“Anyway,” Al said, “restraints! Casey? Want to do the honors?” Casey reapplied the cuffs a little extra tight. “Ow!” Geneva exclaimed, sounding severely pained. “Don’t go cutting off my circulation!” Casey smiled at her venomously. “Better you trying to free yourself than be running around freeing everyone else.”

He started to walk her to the center of the pen when he heard activity at the door. It creaked with the weight of heavy metal on strained hinges as it swung open. In stepped McMurty, the Liaison. Behind him were a quartet of guards Casey didn’t recognize. He pointed at Dustin and his two girls.

“She wants to see those three,” he said. The guards moved at his indication. McMurty strolled over to Casey and Al. “What’s going on?” Al asked, looking as confused as Casey felt. “Your job is done mercenary. My mistress has arrived. She wants a private meeting with the MechWarriors. If you want, you can help with the transfer of the rest of the prisoners.”

“Something tells me there should be a mercenary representative at this meeting,” Al said, a touch defiant.

Casey suddenly clued into what Al might be hinting at. “Yeah,” he added. “Our job’s not done until we’re off this rock and we have the final installment. We brought these three in alive. Wouldn’t want the employer to suddenly say we didn’t.”

McMurty studied them with a blank expression made even more unreadable by his black sunglasses. Considering where he just came from, they weren’t that out of place. And the bays of the Quartz were well-lit.

With a sigh, he shrugged. “Suit yourself.”

McMurty turned and left before Al and Casey could consult, following the guards and prisoners through the door. They were quickly replaced by more Magistracy soldiers who moved toward the rest of the pirate band sitting scattered throughout the pen.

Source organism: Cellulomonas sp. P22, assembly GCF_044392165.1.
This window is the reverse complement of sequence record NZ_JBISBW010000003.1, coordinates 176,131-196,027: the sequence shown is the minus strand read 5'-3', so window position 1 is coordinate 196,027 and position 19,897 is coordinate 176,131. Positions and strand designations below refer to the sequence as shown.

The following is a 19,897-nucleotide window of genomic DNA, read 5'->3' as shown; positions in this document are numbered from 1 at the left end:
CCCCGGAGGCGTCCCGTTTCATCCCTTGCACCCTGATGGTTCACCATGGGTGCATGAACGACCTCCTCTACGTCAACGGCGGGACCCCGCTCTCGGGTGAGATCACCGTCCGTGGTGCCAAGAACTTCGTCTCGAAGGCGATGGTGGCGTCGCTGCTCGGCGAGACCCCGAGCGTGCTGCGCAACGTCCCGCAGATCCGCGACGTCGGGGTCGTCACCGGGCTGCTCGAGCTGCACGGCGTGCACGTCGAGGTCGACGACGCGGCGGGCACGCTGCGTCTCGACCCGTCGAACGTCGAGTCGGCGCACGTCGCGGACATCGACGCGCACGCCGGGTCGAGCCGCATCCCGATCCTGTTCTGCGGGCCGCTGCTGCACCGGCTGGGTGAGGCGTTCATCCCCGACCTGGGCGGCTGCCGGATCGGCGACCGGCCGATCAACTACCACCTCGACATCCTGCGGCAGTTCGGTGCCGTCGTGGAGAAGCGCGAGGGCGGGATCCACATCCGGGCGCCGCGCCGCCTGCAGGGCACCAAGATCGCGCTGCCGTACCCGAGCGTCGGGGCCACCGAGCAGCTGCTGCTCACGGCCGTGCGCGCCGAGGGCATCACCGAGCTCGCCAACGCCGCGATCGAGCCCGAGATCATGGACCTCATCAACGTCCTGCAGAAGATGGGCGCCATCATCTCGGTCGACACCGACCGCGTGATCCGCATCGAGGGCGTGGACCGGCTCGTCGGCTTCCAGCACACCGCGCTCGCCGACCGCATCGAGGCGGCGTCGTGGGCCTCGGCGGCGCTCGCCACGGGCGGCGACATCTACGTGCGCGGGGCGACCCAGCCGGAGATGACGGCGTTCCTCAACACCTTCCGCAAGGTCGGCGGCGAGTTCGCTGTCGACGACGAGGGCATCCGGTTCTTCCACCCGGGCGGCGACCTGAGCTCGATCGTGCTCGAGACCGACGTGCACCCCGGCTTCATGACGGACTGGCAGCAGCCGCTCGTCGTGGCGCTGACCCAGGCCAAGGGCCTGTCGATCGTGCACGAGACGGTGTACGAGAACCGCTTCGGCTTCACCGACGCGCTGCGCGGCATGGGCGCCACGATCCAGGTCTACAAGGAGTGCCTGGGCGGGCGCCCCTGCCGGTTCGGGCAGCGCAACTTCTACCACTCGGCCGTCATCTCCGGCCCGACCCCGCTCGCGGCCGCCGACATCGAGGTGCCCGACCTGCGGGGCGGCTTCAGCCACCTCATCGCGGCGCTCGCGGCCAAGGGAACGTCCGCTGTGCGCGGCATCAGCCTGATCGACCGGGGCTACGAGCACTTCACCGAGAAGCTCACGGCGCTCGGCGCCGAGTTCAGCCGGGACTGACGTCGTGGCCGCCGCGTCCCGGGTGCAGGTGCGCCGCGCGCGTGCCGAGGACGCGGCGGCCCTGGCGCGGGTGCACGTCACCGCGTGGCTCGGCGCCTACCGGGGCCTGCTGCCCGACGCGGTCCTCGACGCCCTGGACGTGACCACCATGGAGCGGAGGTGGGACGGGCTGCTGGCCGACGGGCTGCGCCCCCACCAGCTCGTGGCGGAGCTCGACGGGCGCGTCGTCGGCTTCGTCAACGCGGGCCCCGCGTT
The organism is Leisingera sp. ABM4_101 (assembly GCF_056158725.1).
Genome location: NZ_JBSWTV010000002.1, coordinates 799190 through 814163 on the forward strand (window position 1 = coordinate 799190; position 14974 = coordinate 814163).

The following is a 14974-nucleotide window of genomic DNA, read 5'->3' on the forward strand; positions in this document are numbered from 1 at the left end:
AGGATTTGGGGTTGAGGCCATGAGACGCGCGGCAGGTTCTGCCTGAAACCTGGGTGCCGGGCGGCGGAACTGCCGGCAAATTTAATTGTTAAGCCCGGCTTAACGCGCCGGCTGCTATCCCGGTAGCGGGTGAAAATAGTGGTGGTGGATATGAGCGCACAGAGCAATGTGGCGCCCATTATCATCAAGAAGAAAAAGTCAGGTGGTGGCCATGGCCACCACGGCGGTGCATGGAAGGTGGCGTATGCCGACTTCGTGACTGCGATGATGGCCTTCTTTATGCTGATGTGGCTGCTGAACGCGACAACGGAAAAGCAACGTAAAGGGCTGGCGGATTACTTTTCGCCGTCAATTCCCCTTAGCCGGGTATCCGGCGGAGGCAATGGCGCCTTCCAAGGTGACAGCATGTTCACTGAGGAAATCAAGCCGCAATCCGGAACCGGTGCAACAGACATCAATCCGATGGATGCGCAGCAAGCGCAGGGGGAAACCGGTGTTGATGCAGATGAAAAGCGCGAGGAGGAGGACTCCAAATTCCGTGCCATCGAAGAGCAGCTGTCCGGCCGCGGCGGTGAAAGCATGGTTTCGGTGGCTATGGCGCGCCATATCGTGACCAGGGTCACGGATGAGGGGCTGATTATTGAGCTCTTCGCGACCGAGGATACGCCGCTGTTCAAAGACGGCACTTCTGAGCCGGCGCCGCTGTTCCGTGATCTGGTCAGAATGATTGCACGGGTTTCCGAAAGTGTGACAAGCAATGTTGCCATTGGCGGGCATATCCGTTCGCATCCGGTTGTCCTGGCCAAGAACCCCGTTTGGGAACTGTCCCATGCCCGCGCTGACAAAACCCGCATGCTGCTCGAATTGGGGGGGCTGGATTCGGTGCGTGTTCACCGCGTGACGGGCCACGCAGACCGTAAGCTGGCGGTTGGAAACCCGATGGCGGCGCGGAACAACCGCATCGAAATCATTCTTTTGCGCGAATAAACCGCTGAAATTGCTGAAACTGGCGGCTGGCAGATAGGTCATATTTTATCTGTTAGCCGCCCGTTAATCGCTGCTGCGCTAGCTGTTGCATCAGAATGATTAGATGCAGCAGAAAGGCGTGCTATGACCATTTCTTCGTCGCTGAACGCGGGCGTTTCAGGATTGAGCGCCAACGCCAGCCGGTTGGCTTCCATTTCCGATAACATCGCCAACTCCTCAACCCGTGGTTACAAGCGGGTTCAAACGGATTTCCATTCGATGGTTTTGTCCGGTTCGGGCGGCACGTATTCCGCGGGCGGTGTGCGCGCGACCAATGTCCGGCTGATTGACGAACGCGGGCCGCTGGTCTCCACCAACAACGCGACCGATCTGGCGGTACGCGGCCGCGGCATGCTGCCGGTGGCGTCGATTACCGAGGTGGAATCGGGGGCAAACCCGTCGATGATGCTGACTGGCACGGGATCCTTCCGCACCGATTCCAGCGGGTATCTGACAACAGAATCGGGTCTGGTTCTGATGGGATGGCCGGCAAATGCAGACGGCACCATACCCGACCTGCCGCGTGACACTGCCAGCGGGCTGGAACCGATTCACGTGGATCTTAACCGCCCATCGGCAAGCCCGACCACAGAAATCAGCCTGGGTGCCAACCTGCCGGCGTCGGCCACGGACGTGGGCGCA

Al quickly turned to Casey, and said, “I’m going. You want to stay and help with the transfer?”

Al was already starting to walk toward the door. Casey moved to keep up. “It’s probably a good idea that you have back-up. I’m coming with. Looks like these guys have the rest handled.”

It didn’t take but a few quick steps to catch up with McMurty and the entourage. As they made their way down the wide central cargo gantry separating the different ore bins, they quickly ran into Damien. Their leader quickly took up stride with McMurty.

“What’s going on?” Damien asked. When he didn’t get a reply, he shot a look at Casey and Al.

“The sponsor has requested a private meeting with the Brown Family Circus,” Casey said. “We weren’t invited, but it stands to reason there should be mercenary representation at this meeting.”

“Astute,” Damien said, sounding mildly irate and glaring at McMurty. “Keep with them. I’ll get Jav and Miko. I think we should all be there.”

With that, Damien stopped at a wall-com while Al and Damien followed the Magistracy soldiers and Browns to the port airlock down a side gantry.

Outside, the bright light of the system’s sun bleached the colors of practically everything, and Casey wished he had glasses which matched McMurty’s. They had to walk down an extended ramp. The long slender hull of the Rose Quartz was suspended in an open, brown grassy field on its own landing gear. Well behind the ship were piles of dirt and scattered heavy excavation machines. Huge square troughs marked where the machines had burrowed into the ground to open up the landing gear doors allowing the ship to eventually right itself. Once on the ground, Casey took a moment to look back, watching some of the Quartz Technical staff working on repairs to the undercarriage hull. Thankfully, the pilot pulled off a nice skid that didn’t tear up the ship too badly. Even a Buccaneer Class dropper would have been a very expensive write-off.